Entrepreneurship research has grown in both quality and quantity over the past decade, as many theoretical innovations and important empirical research findings have been introduced to the field. However, theoretical approaches to understanding entrepreneurship remain fragmented, and empirical findings are unstable across different contexts. This chapter describes features of a multi-level process view of new venture emergence that adds coherence to the entrepreneurship theory jungle and brings order to idiosyncratic empirical results, by explaining how ideas become organized into new ventures. The centerpiece of this effort is enactment theory, a general process approach specifically developed to explain organizing processes. Enactment theory – and Campbellian evolutionary theorizing more generally – has a long history of use within and across multiple levels of analysis. Consequently, the description here illustrates how organizing unfolds across multiple levels of analysis and multiple phases of development. After describing the theorizing assumptions and multi-level process view of new venture organizing, the chapter explores implications of applying this perspective by suggesting new research directions and interpretations of prior work. The aim is to advocate process theorizing as a more productive approach to understanding new venture emergence.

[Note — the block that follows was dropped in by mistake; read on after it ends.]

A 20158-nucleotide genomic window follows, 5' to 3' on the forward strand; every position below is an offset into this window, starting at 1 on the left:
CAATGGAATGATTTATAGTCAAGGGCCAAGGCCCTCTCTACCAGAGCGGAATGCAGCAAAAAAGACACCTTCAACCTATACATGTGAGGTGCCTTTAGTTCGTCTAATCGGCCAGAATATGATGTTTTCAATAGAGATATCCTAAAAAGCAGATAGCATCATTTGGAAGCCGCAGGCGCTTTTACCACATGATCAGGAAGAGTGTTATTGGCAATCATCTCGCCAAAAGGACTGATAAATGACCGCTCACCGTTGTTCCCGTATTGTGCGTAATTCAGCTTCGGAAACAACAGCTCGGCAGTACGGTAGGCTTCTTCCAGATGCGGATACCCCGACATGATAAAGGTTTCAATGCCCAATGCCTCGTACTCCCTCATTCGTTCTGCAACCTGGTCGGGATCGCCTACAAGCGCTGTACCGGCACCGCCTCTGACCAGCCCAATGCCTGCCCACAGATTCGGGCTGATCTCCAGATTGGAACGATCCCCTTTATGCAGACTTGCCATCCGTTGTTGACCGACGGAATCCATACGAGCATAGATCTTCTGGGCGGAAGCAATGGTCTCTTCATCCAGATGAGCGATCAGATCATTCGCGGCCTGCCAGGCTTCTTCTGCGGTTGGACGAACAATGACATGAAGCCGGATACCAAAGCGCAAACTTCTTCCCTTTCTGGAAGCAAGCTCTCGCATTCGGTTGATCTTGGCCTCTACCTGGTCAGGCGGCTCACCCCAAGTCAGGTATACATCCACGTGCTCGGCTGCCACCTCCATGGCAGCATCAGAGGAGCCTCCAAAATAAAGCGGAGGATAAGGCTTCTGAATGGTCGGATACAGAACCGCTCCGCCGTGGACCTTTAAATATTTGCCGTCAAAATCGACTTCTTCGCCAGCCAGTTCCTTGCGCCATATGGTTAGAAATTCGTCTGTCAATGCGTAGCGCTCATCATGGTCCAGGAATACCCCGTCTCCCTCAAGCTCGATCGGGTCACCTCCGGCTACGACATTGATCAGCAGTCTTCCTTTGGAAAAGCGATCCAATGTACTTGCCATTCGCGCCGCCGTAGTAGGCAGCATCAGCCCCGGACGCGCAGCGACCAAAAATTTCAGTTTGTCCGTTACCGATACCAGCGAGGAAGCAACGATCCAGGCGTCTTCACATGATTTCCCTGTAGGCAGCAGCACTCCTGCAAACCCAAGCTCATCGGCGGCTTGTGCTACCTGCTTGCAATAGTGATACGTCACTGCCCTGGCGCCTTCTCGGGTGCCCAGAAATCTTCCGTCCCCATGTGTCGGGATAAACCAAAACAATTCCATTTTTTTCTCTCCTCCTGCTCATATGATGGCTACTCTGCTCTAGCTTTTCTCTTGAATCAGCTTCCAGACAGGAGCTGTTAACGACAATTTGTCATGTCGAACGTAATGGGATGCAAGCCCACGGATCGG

Ford, C. and Sullivan, D. (2008), "A multi-level process view of new venture emergence", Mumford, M., Hunter, S. and Bedell-Avers, K. (Ed.) Multi-Level Issues in Creativity and Innovation (Research in Multi-Level Issues, Vol. 7), Emerald Group Publishing Limited, Bingley, pp. 423-470. https://doi.org/10.1016/S1475-9144(07)00017-3Download as .RIS
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